SUMMARY OF THE INVENTION

A selected embodiment of the present invention is a computer input device which is used in conjunction with a hand-controlled mouse input device. The computer input device is connected to an input port of a computer. The device includes a multi-layer body having at least one layer comprising a resilient material. The device includes a planar upper surface layer which receives the mouse and permits the mouse to operate on the entire surface of the device. A plurality of capacitive touch sensors are positioned within the body of the device below the planar upper surface area. An electronic circuit is located in the body of the device and connected to the capacitive touch sensors for detecting when a capacitive body, such as a fingertip, comes into proximity to any one of the touch sensors. The electronic circuit then generates a touch signal corresponding to the touch sensor being touched. The device further includes a communication link for connecting the electronic circuit to a port of the computer for conveying the touch signals to the computer.

BRIEF DESCRIPTION OF THE DRAWINGS

For a more complete understanding of the present invention and the advantages thereof reference is now made to the following description taken in conjunction with the accompanying drawings in which:

FIG. 1 is a perspective view of a computer input device having a mouse pad surface and capacitive touch switches in accordance with the present invention,

FIG. 2 is a section view of the input device shown in FIG. 1 taken along the lines 2--2,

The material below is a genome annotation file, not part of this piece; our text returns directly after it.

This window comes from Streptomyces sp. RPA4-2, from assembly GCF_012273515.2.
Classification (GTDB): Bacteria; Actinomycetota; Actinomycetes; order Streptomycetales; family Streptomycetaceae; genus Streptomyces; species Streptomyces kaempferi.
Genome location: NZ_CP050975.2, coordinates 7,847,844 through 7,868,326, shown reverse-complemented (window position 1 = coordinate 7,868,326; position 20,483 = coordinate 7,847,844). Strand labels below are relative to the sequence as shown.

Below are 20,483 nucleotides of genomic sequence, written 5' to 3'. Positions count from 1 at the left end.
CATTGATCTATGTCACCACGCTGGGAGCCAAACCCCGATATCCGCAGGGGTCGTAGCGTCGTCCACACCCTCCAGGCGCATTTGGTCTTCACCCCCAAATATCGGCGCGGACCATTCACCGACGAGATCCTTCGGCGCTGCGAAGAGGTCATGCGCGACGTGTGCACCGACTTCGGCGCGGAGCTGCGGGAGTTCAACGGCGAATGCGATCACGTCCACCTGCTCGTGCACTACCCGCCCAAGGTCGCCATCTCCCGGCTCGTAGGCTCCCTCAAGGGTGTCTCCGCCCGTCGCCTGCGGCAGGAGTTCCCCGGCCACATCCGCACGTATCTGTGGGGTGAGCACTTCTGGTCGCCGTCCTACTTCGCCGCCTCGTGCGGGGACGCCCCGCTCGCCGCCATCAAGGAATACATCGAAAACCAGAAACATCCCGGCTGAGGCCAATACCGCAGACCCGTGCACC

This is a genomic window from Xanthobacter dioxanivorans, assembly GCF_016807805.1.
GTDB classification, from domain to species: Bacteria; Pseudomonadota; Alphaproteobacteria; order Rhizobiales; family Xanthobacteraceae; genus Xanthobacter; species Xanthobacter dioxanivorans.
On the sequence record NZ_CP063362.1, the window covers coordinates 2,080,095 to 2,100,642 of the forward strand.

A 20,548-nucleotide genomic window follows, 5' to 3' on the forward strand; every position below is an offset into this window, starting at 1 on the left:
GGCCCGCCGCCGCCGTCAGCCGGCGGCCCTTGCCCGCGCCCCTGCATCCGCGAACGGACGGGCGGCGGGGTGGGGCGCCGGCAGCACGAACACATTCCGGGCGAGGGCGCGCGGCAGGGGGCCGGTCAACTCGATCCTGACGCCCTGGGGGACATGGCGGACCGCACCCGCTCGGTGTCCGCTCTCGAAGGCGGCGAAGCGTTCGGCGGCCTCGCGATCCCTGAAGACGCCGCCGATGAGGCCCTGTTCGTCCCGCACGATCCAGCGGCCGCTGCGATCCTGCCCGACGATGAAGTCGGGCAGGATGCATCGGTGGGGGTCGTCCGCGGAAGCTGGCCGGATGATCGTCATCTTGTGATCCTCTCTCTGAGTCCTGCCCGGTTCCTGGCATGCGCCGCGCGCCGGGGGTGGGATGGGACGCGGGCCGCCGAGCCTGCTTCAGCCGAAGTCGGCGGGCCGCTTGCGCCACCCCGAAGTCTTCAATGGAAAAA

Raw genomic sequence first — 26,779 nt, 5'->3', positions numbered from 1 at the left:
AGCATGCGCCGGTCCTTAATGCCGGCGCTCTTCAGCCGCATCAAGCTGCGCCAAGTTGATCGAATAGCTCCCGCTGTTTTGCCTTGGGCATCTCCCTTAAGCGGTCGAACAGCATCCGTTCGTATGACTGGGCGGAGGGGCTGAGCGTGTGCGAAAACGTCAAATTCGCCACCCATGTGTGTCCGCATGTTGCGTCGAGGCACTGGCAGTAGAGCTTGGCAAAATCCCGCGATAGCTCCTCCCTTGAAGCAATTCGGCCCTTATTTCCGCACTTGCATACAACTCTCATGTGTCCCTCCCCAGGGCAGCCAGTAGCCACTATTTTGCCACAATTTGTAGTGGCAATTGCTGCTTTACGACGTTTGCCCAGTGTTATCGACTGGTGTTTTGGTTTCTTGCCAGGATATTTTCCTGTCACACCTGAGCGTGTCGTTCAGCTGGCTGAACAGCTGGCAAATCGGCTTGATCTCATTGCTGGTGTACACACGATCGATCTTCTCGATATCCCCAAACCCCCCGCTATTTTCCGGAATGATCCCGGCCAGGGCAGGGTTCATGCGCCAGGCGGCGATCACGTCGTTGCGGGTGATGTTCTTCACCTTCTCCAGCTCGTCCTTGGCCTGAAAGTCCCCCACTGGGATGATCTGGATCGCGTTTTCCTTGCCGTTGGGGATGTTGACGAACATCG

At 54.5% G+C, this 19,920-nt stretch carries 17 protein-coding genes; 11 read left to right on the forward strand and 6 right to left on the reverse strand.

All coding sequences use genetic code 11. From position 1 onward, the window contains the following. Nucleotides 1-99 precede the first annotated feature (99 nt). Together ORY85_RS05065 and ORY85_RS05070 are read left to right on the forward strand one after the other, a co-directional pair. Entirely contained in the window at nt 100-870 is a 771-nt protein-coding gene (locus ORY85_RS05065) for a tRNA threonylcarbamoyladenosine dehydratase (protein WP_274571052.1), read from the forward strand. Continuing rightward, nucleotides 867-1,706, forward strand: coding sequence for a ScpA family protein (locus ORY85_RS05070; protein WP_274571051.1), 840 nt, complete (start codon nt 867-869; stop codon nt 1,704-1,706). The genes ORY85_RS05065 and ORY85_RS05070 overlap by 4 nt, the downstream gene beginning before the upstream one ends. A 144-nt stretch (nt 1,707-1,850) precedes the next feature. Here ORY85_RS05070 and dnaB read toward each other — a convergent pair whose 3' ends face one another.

FIG. 3 is a partially cut-away view of the computer input device shown in FIG. 1 illustrating the position of a printed circuit card with capacitive touch sensors and a cable,

FIG. 4 is a schematic diagram of an electronic circuit for operation of the capacitive touch sensors shown in FIGS. 1-3,

FIG. 5 is a set of waveforms illustrating the capacitive sensing operation of the present invention.

FIG. 6 is a perspective view of an illustration of the present invention utilizing an infrared communications link between the computer input device and a computer,

FIG. 7 is an illustration of a computer system having a computer input device in accordance with the present invention wherein the input device is connected through a cable to the mouse port of the computer and the mouse input device is connected to the computer input device of the present invention,

FIG. 8 is an illustration of a computer system having a computer input device in accordance with the present invention wherein the computer input device of the present invention is connected to the keyboard port of the computer and the keyboard of the computer system is connected as an extension of the input device of the present invention,

FIG. 9 is an illustration of a computer system having a computer input device in accordance with the present invention wherein the input device of the present invention is connected to a universal serial bus and both the keyboard and mouse input devices are connected to the input device of the present invention,

FIG. 10 is a partial illustration of engraved configurations in the form of small indentations in the upper surface of the computer input device for allowing tactile detection of the location for a sensor which is immediately below the engraved surface, and

FIG. 11 is a further illustration of an aspect of the present invention wherein a sleeve is positioned over the capacitive touch sensors for receiving a printed sheet having symbols or icons positioned above each capacitive touch sensor for defining a function or operation associated with each sensor.